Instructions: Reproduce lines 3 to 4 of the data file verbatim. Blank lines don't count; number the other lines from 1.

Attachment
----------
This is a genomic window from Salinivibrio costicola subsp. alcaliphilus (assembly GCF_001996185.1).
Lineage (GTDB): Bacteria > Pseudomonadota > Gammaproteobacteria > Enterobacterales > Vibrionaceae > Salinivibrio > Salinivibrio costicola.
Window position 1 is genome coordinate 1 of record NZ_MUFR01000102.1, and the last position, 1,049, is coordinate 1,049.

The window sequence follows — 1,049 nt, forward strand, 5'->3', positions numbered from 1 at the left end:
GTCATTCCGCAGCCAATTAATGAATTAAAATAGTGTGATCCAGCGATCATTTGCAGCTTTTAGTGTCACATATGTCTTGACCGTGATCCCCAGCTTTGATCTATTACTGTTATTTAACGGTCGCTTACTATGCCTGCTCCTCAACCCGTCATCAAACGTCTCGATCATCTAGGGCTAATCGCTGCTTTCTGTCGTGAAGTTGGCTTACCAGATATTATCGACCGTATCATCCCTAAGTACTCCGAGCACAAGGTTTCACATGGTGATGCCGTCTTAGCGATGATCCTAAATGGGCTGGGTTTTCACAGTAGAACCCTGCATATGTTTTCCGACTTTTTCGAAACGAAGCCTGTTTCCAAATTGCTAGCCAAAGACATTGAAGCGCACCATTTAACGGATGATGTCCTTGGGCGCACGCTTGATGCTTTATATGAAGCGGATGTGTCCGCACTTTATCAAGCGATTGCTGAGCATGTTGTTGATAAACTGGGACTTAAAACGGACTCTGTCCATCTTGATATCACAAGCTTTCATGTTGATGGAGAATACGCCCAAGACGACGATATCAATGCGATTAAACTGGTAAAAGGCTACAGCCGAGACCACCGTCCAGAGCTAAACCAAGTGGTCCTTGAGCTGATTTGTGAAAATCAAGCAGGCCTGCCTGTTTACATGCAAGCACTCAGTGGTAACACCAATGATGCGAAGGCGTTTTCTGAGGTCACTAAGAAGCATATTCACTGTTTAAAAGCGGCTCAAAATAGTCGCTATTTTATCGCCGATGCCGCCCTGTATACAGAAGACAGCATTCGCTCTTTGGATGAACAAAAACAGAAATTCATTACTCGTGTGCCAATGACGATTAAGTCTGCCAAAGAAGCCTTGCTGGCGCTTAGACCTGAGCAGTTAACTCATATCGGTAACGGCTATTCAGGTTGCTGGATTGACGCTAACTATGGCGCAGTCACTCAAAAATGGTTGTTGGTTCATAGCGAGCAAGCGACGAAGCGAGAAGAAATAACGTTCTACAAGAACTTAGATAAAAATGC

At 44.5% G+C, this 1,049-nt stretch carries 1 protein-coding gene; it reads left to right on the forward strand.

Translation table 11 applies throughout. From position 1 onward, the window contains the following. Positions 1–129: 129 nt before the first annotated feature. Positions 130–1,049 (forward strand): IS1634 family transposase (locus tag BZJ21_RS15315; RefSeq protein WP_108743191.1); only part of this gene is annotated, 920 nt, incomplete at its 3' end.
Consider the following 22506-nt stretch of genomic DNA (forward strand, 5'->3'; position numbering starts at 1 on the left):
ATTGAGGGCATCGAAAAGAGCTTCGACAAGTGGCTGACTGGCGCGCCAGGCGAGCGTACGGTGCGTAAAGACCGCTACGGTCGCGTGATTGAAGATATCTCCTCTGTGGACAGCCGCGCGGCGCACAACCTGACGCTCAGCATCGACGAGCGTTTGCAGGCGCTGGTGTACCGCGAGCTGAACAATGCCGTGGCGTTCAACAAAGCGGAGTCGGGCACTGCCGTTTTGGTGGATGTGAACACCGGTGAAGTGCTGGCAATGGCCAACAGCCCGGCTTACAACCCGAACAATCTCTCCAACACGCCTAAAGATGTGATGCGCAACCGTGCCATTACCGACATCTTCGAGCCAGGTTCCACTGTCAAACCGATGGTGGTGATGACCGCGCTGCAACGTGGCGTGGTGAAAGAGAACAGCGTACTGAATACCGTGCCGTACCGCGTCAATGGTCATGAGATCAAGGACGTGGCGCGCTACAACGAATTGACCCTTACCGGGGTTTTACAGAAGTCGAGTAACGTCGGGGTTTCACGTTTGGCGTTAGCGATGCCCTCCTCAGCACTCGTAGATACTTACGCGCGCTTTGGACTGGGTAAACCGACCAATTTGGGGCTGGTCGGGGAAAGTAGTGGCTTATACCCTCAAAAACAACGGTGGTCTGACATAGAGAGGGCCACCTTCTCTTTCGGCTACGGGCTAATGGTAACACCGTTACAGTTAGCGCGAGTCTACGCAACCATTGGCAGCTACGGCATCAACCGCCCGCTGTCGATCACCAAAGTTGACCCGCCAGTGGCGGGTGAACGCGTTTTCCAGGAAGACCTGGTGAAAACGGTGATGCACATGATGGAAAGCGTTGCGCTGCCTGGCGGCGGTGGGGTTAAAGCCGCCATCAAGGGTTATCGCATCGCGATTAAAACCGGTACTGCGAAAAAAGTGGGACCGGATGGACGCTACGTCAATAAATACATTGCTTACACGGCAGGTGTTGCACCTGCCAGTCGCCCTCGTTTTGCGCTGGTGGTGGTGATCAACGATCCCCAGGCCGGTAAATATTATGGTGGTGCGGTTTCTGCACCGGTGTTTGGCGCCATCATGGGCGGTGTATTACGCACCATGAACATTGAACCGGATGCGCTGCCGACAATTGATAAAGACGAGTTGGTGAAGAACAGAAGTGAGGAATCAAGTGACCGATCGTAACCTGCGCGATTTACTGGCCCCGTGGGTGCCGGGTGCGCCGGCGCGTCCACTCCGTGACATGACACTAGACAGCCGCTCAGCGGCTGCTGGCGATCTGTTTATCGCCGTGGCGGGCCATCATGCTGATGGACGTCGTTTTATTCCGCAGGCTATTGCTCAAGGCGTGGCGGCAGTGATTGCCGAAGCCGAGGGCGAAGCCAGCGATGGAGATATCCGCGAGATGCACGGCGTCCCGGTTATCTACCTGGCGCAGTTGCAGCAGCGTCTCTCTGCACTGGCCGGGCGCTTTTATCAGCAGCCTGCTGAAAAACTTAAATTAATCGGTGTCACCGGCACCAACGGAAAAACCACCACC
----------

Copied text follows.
Window position 1 is genome coordinate 1 of record NZ_MUFR01000102.1, and the last position, 1,049, is coordinate 1,049.

The window sequence follows — 1,049 nt, forward strand, 5'->3', positions numbered from 1 at the left end: